Sunday, March 28, 2010
BBA Challenge Bread #30 — Basic Sourdough
I've noticed something as I've become more familiar with cooking, baking and all things foodie. There are as many snobs as there are foods – and drinks. I think the one that first comes to mind for me and for many others is the "wine snob." But pick a food, any food, and you'll find snobs there, too. Chocolate, cheese, coffee—just a very few that first come to mind. But I've also discovered that there are many bread snobs out there, too.
Let me clarify my definitions before I really start to rub someone the wrong way. I don't have any beef with people that love wine, or chocolate, or cheese, or coffee or bread and have definite opinions on what they like and enjoy. Heck, I'm one of them. I love all of those things. But for me, a line is crossed when someone – anyone, be they a recognized expert to just some other blogger with an opinion – proclaims that what they love and enjoy is the be all end all, and that anything else is garbage and shouldn't be touched with a 10 foot pole. THOSE are snobs. The ones that don't recognize that there are, in fact, many people out there that don't share their tastes or opinions. But to them it doesn't matter. They're right, you're wrong, period.
I run from those kinds of foodies as fast as I can, because there are so many others out there that, thankfully, aren't like that at all. Sure they have definite favorites and would never personally eat or drink certain foods, but recognize that other people would and do. Those are the kinds of people I love to follow and read. They get it.
So when I read recently on a random foodie message board someone use the term "real bread," my hackles rose. To some people out there, "real" bread consists of just water, flour, salt and yeast and the rest is, apparently, fake bread.
Here's what is so wonderful about the BBA group: Nary a bread snob in sight, even though we all have our favorites and openly give our opinions. At least we recognize that they are just that – opinions, not fact. Some really enjoy sourdough bread and prefer them to commercial yeast breads, or to the enriched varieties, but they don't eschew the others altogether. We decided, as a group, to try them ALL. For me, this means making sourdough, a kind of bread I don't particularly care for, but think deserves its fare chance.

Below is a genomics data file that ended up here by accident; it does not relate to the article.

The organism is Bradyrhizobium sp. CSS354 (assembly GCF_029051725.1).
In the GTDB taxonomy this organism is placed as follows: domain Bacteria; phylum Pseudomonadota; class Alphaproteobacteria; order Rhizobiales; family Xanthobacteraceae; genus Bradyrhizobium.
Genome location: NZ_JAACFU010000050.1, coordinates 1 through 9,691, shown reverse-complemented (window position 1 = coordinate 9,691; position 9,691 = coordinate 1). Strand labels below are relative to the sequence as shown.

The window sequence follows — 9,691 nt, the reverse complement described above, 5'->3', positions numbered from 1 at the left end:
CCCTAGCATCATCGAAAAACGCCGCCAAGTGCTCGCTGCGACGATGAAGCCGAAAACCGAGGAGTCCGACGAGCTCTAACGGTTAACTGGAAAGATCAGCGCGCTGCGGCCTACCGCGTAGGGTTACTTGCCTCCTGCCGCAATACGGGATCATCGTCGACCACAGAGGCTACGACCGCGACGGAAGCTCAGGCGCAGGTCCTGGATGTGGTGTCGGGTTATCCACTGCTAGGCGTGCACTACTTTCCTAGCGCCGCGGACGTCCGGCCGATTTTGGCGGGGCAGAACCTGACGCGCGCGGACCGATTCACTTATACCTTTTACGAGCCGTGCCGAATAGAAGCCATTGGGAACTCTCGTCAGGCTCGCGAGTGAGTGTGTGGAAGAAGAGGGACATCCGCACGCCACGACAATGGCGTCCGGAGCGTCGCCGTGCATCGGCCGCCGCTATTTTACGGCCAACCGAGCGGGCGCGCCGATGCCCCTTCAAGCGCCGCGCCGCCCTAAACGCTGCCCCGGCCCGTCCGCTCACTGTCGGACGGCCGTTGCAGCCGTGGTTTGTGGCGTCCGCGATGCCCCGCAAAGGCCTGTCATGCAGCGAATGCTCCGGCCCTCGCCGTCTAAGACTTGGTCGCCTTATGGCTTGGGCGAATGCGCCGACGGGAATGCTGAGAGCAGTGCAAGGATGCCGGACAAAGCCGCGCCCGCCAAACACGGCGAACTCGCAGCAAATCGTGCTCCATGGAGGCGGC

Which is why this is my second attempt at PR's Basic Sourdough. I made this the first time way back at the beginning of January, but was less than thrilled with the results. It was just OK. After finally having more time on the weekends and taking that time to make bread, I gave it another go.
My first effort wasn't a disaster. The proofed loaves looked promising.
But the hearth baking didn't produce quite what I'd hoped. The loaves were pale and the taste was nothing to write home about.
So I changed things up a bit with my next try. I decided to use my Pampered Chef stonewear baker. I've had good luck using it with other, commercial yeast breads. For full disclosure, I have to admit that I DID spike this with commercial yeast. PR said I could, and it speeds up the process, something I found very appealing.
I love how the stone roasting pan works. I preheat it in the oven just as I would my flat baking stone. Then I plop the dough in, parchment paper and all, quickly covering with the lid. I let it bake about 20 minutes with the lid on, then take it off for the rest of the time. The enclosed baker performs the same function as the steam pan, keeping moisture in, keeping the crust hyrated, letting the bread expand. It does brown up with the lid on, but removing it lets it get nice and brown and crusty.
I'm still not completely sold on this bread, but it sure looked good. The taste is rather bland and the texture is sort of ... spongy. I've noticed that with the various breads I've made with my starter.
Can someone out there tell me — is that normal? Do sourdough breads tend to have a spongy texture?
Check out these other BBA bakers' Basic Sourdough loaves:
Victoria at Goth Panda
Daniel at Ährelich Gesagt
Janice at Round the Table